To obtain a hybrid gene specifying the FLAG-tagged FlgJ protein, the wild-type flgJ gene was amplified by PCR with primers PGJ9 and PGJ10. The amplified product was digested with NdeI and BamHI and inserted into the corresponding site of pET-FLAG-19b to obtain pMM502. A 1-kb NcoI-BamHI fragment was excised from pMM502 and inserted into the corresponding site of pTrc99A to yield pMM505 (Fig. (Fig.1B).1B). This plasmid carries an isopropyl-β-d-thiogalactopyranoside (IPTG)-inducible gene encoding the entire FlgJ protein fused to the His-FLAG tag at its N terminus.
Escherichia coli HMS174(DE3) cells harboring pLysS and one of the His-tagged fusion plasmids were grown overnight at 37°C in 1 ml of Luria broth containing 200 μg of ampicillin per ml and 25 μg of chloramphenicol per ml. The whole culture was inoculated into 500 ml of the same medium and incubated at 37°C with gentle shaking. When the cell growth reached mid-log phase, IPTG was added at a final concentration of 1 mM and incubation was continued for a further 3 h. The cells were harvested by centrifugation and stored overnight at −80°C. The cell pellet was thawed, suspended in 40 ml of binding buffer (5 mM imidazole, 0.5 M NaCl, 20 mM Tris-HCl [pH 7.9]), and disrupted by sonication. The inclusion bodies containing the fused proteins were collected by low-speed centrifugation and resuspended in 40 ml of binding buffer containing 6 M urea. After insoluble materials were removed by centrifugation, the supernatant was subjected to affinity chromatography by loading on the His · Bind resin column (Novagen) as specified by the manufacturer. The column was washed with binding buffer containing 6 M urea and then with washing buffer (60 mM imidazole, 0.5 M NaCl, 20 mM Tris-HCl [pH 7.9]) containing 6 M urea. His-tagged proteins were eluted with elution buffer (0.5 M imidazole, 0.5 M NaCl, 20 mM Tris-HCl [pH 7.9]) containing 6 M urea. Each fraction was monitored by sodium dodecyl sulfate-polyacrylamide gel electrophoresis (SDS-PAGE) as described previously (29). Fractions containing His-tagged proteins were pooled and dialyzed three times against 500 ml of phosphate-buffered saline containing 6 M urea. Protein concentrations were determined with a protein assay kit (Bio-Rad).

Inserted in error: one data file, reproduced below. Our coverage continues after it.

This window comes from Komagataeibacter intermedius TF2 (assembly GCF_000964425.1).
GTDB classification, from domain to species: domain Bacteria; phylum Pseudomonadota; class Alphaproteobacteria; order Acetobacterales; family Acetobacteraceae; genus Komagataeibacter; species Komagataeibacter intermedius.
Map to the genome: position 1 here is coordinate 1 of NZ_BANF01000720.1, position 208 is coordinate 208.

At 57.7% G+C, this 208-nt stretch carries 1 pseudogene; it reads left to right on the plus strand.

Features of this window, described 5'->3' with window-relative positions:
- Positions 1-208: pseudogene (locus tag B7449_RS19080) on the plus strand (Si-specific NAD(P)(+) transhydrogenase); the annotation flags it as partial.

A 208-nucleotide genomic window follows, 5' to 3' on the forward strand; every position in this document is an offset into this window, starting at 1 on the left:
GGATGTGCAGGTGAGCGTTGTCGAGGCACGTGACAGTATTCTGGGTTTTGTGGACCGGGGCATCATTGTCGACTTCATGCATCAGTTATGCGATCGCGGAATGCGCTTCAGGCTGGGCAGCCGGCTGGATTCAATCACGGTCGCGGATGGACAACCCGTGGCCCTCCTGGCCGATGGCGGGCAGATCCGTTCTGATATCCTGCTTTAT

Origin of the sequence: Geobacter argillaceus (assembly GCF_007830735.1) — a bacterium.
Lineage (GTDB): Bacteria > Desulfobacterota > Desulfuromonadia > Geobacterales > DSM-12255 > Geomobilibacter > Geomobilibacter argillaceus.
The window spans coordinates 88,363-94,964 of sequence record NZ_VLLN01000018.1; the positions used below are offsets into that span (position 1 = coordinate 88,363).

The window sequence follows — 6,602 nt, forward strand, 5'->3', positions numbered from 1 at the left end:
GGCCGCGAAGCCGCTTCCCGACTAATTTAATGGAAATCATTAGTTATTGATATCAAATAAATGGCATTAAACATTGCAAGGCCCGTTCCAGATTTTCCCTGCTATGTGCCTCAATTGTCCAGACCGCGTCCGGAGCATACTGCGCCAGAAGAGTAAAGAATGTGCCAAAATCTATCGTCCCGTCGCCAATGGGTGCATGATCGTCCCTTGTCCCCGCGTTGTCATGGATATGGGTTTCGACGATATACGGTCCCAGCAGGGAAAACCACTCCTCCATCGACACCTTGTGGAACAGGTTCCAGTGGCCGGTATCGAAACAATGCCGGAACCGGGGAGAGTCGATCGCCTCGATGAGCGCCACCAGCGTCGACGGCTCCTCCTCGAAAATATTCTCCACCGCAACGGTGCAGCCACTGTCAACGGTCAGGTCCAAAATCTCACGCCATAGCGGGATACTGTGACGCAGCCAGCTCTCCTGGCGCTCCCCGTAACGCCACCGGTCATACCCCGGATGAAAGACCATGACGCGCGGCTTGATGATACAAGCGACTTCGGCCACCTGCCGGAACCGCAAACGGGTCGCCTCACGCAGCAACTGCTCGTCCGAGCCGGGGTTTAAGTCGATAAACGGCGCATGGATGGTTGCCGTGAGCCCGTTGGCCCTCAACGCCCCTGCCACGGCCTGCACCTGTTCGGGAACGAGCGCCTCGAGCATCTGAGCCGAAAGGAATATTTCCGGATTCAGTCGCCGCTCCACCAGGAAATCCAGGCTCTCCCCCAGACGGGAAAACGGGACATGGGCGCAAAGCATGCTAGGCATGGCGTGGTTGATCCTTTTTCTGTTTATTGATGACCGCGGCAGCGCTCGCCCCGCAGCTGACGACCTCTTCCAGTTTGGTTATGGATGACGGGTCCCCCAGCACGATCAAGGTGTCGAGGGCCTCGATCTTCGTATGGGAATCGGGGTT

To detect the peptidoglycan-hydrolyzing activities of the purified proteins, a zymogram analysis was performed essentially by the methods described by Potvin et al. (32) and Buist et al. (4). Purified proteins were electrophoretically separated in an SDS-polyacrylamide gel containing 0.2% (wt/vol) autoclaved, lyophilized Micrococcus lysodeikticus ATCC 4698 cells (Sigma). After electrophoresis, the gel was soaked for 48 h with gentle shaking in renaturation buffer (25 mM Tris-HCl [pH 7.5], 1% [vol/vol] Triton X-100) at 37°C with six to eight changes of the buffer to remove SDS and allow the protein to be renatured. To obtain better contrast, the gel was stained with 1% (wt/vol) methylene blue (Nacalai tesque) in 0.01% (wt/vol) KOH. After being destained with deionized water, the gel was photographed. If a protein had peptidoglycan-hydrolyzing activity, an unstained clear band appeared in the blue background at the position corresponding to the protein band.
The flgJ or flhA mutant cells harboring pMM505 were grown at 37°C in minimal medium containing 100 μg of ampicillin per ml. When the cell density reached an optical density at 600 nm of 1.0 to 1.2, 1.5 ml of the culture was centrifuged and the cells and culture supernatants were collected separately. The cells were washed twice with TN buffer (10 mM Tris-HCl [pH 8.0], 0.3 M NaCl), suspended in 400 μl of sucrose buffer (20% sucrose, 100 mM Tris-HCl [pH 8.0], 0.5 mM EDTA), and incubated at room temperature for 20 min. After centrifugation, the cells were resuspended in 750 μl of 0.5 mM MgCl2 and placed on ice for 10 min to release the periplasmic fraction (30). The proteins in the supernatant and periplasmic fractions were concentrated by precipitation with 10% trichloroacetic acid and separated by SDS-PAGE as described previously (15). After electrophoresis, the proteins in the gel were transferred to a nitrocellulose membrane. For detection of the FLAG-tagged protein, the membrane was probed with anti-FLAG M2 monoclonal antibody (Eastman Kodak) with the ECL immunoblotting detection kit (Amersham-Pharmacia) as specified by the manufacturer. To confirm that the periplasmic contents were successfully obtained, immunoblotting was performed with antibody against β-lactamase (5Prime→3Prime Inc.) (data not shown).